President Trump will issue an executive order in order to give oil companies more opportunities to drill offshore, reversing Obama-era policies.
Interior Secretary Ryan Zinke told an industry conference in Washington on Thursday that this new directive will be issued soon. The session was closed to the press according to three attendees who spoke on condition of anonymity. They also said that Zinke did not provide specific details on the executive order during his presentation to the National Ocean Industries Association.
This order will amend a five-year Obama administration leasing plan that left out auctions there, according to an industry representative who has discussed it with officials.
The order should begin the process of revoking former President Barack Obama’s decision to indefinitely withdraw most U.S. Arctic waters and some Atlantic Ocean acreage from future leasing. Environmentalists say it would be unprecedented for any president to rescind such a designation, and the reversal would almost certainly be challenged in court.
While President Trump can set those policy changes in motion with an executive order, hard work falls to bureaucrats in the Interior Department and it could potentially take years.
Wedging new Arctic and Atlantic lease sales into the government’s five-year plan would require environmental analysis and public comment periods — perhaps consuming a year for seas north of Alaska and even longer for parcels along the U.S. East Coast.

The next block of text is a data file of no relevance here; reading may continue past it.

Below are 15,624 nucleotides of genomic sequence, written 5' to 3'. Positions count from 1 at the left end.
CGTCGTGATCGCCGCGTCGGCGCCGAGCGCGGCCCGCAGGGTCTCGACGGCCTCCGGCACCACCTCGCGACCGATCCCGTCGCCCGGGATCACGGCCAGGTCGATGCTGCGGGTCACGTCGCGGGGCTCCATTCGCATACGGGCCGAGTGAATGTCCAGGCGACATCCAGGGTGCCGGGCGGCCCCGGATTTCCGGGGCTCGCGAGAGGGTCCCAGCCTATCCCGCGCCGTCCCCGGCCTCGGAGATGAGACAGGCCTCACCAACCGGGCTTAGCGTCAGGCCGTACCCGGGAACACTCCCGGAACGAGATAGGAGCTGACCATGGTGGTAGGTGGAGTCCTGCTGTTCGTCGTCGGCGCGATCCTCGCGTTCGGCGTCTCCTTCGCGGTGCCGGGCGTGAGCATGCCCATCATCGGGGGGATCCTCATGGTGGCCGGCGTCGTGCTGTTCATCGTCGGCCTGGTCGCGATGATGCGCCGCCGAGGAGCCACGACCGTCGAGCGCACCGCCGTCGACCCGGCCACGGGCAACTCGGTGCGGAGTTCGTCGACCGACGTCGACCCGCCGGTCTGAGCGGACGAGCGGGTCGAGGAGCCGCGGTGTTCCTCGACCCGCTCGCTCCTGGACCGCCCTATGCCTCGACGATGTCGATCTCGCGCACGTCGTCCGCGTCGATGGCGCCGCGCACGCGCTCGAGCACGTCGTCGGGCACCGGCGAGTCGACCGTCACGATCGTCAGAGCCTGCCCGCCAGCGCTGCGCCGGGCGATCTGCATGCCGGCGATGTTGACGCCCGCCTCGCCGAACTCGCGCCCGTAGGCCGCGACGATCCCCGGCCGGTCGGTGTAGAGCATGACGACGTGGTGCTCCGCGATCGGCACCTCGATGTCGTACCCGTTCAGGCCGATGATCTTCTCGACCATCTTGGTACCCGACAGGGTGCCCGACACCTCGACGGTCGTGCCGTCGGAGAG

Trump’s move could benefit energy companies that now are focusing their U.S. offshore drilling programs on the Gulf of Mexico, including Royal Dutch Shell, Chevron Corp., Exxon Mobil Corp. and Statoil.
The Obama administration previously had considered selling leases in the Chukchi and Beaufort seas as well as 104 million acres of the mid- and south-Atlantic before ultimately foregoing those potential auctions. Though time consuming, restoring Arctic and Atlantic lease sales would be relatively straightforward.
President’ Trump’s administration faces a large challenge while trying to undo Obama’s decision to remove roughly 125 million Arctic acres and almost 4 million acres in the Atlantic Ocean from future oil and gas leaking.
Obama invoked an obscure provision in a 1953 law that doesn’t explicitly give presidents the power to reverse previous designations. Now, environmentalists say it would be unprecedented for any president to cancel Obama’s designation, and the reversal would be challenged in court.